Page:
created by an attorney and a nationally recognized expert in privacy and ID theft. She also offers a book for victims. Please mention we referred you.
  • www.consumer.gov/idtheft
    Federal Trade Commission. This site contains facts and stats you may find useful.
  • www.pirg.org
    U.S PIRG is a nonprofit advocacy organization that works for stronger privacy laws
  • www.ncjrs.org
    National Criminal Justice Reference Service
  • www.gao.gov
    US Government Accounting Office (facts and figures)
  • www.epic.org
    This is a good general research area on a variety of topics
  • www.leginfo.ca.gov
    Listing of legislative bills in California. You will find similar ones for each state.
  • www.senate.gov
    Listing of legislative bills introduced in the U.S. Senate
  • www.ssa.gov
    Social Security Administration (for history of the Social Security number)
  • www.treas.gov.usss
    US Secret Service
  • www.fbi.gov
    Info on internet fraud
  • www.ic3.gov
    The FBI and their InternetComplaintCenter

Should you decide you need further information after finishing your preliminary research, please feel free to email us. We will respond as quickly as we can. Call toll-free at 888-400-5530 (8am-4:30 pm Pacific Time), Email: This email address is being protected from spambots. You need JavaScript enabled to view it. .

Again, good luck and This email address is being protected from spambots. You need JavaScript enabled to view it. if you have any further questions after going through this.

 


 

This FAQ should not be used in lieu of legal advice. Any requests to reproduce this material, other than by individuals for their own use, should be directed to ITRC.

Copyright Identity Theft Resource Center®, all rights reserved.
Created by ITRC

The HACK and CRACK ATTACK Live Feed 

The ITRC news feed on this page is presenting current Internet threats and information. This RSS feed is provided courtesy of Trend Micro. This list updates continually, making you aware of some of the most recent threats to your Internet safety. Click on any article to see the full article on the Trend Micro website.  ITRC encourages you to bookmark this page to keep abreast of the latest Internet threats.

The Widget Tool, courtesy of Trend Micro, allows you to check the current Internet threat level. The Widget will also allow you to verify a URL to see if it is safe before going to a website. Type in the URL and press “enter” to get a report on a website.

Click to use Trend Micro Website URL checker

 

Today, thieves are coming up with more and more devious ways to try and trick you into giving them your personal information, one of which is through scams. Scams can take the form of emails, text messages, phone calls, through social media accounts and more. To minimize your risks, it’s important to not only know how to detect one but it’s also imperative to be aware and stay up-to-date on the latest scams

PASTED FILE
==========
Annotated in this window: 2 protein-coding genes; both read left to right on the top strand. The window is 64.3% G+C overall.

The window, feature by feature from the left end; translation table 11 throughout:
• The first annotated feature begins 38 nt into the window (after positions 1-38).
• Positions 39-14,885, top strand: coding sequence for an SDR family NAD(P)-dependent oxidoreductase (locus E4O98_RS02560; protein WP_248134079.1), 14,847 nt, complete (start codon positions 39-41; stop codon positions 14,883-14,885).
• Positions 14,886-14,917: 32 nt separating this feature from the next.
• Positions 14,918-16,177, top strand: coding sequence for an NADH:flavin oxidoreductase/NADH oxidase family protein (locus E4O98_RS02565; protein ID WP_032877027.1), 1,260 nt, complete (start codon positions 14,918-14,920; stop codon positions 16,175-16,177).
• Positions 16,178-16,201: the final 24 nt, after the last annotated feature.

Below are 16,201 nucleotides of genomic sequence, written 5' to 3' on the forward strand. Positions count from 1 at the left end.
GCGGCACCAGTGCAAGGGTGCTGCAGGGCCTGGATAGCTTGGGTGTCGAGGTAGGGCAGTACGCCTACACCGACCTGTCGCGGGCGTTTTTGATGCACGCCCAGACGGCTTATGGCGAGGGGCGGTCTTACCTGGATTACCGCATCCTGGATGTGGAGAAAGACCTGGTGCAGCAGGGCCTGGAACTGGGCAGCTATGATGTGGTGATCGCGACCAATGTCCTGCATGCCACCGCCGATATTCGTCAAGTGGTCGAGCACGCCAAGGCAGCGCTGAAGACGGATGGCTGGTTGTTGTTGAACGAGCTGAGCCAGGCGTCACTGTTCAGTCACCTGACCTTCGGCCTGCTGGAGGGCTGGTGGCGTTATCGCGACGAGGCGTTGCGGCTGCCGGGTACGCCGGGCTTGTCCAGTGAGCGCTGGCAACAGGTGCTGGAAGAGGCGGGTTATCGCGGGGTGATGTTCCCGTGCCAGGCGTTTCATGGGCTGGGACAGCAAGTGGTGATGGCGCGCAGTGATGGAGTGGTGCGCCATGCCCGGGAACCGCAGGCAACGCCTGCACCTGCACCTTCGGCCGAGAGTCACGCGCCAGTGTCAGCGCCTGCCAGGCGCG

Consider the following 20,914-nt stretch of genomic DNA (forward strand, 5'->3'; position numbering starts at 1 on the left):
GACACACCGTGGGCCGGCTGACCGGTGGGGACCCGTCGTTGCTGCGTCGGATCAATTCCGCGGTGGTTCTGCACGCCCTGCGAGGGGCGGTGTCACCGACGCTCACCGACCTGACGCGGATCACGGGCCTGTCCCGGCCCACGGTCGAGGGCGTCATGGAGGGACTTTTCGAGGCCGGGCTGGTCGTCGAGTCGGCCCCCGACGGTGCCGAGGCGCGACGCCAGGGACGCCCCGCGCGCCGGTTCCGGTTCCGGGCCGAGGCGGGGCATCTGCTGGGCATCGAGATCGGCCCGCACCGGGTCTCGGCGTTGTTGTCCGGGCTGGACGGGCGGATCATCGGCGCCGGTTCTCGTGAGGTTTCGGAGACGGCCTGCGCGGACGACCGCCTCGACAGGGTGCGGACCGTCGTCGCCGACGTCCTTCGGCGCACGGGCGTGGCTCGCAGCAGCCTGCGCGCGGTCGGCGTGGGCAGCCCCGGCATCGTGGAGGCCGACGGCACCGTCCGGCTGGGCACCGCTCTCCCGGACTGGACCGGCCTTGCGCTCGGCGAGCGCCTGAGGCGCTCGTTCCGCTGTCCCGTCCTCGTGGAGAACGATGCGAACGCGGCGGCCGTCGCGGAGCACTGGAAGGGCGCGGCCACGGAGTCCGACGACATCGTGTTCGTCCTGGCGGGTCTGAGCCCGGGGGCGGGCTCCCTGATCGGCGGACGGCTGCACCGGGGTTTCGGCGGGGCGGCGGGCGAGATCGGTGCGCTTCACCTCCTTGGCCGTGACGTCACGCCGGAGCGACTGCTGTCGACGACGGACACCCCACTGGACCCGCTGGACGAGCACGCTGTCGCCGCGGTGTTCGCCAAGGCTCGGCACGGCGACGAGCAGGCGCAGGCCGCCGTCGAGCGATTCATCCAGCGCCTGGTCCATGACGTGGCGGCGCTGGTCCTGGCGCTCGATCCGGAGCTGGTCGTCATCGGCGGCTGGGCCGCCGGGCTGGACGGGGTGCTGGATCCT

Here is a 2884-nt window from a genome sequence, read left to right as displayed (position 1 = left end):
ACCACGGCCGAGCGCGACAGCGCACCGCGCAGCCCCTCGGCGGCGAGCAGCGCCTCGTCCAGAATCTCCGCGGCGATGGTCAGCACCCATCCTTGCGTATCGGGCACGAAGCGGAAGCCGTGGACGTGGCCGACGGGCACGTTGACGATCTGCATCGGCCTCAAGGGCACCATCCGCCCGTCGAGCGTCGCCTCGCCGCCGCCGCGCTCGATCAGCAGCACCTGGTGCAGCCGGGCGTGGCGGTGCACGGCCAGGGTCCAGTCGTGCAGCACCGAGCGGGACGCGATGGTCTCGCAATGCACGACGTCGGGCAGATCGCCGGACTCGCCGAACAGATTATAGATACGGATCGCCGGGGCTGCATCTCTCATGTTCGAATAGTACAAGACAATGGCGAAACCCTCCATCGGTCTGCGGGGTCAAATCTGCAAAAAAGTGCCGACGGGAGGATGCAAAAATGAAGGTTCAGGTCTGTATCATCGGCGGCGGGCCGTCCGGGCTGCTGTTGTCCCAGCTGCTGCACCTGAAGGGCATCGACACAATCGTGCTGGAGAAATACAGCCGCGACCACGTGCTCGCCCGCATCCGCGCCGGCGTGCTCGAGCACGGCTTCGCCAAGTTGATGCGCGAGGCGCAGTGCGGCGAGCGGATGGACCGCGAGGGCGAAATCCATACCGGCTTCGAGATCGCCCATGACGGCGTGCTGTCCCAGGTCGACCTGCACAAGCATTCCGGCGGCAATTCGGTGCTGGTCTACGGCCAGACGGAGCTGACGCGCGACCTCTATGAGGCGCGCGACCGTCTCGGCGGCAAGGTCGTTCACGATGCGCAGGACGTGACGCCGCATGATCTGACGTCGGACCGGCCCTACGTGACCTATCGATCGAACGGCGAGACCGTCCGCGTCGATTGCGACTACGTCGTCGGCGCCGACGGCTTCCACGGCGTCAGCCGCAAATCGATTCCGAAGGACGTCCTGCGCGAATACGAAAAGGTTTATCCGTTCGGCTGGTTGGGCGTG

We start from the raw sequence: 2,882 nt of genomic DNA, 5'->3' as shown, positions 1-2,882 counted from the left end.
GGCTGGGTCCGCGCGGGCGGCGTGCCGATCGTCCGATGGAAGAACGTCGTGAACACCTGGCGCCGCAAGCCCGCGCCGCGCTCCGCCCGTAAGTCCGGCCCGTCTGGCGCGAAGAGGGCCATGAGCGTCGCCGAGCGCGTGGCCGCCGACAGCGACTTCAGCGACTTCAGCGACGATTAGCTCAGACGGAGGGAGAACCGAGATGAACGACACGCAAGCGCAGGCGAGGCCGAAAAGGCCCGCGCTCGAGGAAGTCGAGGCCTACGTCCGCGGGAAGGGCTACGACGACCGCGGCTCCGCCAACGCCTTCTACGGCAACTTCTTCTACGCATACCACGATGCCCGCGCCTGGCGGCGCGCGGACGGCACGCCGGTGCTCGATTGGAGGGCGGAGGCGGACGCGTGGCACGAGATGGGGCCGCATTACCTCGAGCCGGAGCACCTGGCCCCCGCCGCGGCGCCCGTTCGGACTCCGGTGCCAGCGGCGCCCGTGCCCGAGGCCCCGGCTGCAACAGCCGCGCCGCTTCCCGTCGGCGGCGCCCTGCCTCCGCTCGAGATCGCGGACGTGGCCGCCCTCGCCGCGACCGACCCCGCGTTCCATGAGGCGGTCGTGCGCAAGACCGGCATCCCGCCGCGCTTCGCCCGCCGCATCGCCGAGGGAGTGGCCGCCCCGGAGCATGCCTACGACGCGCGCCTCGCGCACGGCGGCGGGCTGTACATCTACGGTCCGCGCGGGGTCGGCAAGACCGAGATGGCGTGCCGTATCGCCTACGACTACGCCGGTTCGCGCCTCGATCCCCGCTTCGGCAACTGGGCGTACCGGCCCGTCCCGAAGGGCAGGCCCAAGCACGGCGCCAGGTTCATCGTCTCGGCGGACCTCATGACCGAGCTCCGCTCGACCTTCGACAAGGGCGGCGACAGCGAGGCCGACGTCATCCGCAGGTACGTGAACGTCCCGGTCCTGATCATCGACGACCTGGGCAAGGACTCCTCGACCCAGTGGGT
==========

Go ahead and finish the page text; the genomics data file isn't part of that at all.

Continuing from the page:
What information do thieves want?

  • Social Security Numbers
  • Bank account or credit card numbers
  • Driver’s license number
  • Insurance policy numbers (medical and auto)
  • Date of birth
  • State or employee identification number.

Universal Rules

  • If something sounds too good to be true, it probably is.
  • A bank, credit card company, or utility company will never ask for your personal information by email, whether you have an account or not, period.
  • Never give out personal information, credit card or account numbers on calls/emails/texts that you didn’t initiate.
  • Before clicking on any links within emails or text messages, be sure to confirm the sender is legitimate.
  • Always be on the lookout for bad English and grammatical errors.

It is of prime importance to know the scams that thieves use to trick you into giving information. They then use the information to steal your identity. Compare this to a defensive driving course. It is not enough to know how to use a phone or the Internet. You must know how to use this technology safely, including increased awareness of situations that could lead to identity theft. Below you will find Fact Sheets, Solutions and Blogs to learn more about scams and how to protect yourself.

 

Fact Sheets

Fact Sheet 123: Scam Help

Fact Sheet 142: Protecting Your Computer from WiFi Dangers

Fact Sheet 147: Risks of Mobile Applications 

Solutions

Solution 13: How do I Protect My Information on the Internet

Solution 19: File Sharing and Peer - 2 - Peer Software Safety

Solution 20: Email Account Take Over

Solution 25: Detecting Scams

Solution 34: IRS/ITRC Top 13 Things Taxpayers Should Know

 

Want to Report a Scam?

The BBB Scam Tracker allows you report a scam you have fallen victim to or have become aware of as well as search for scams that have been reported by others.

Want to Report Fraud?

You can report fraud to STOPFRAUD.GOV which also provides a listing of resources to help find suspected cases of financial fraud.

Want to Report CyberCrime?

You can report internet crimes and complaints to the Internet Crime Complaint Center at www.IC3.gov.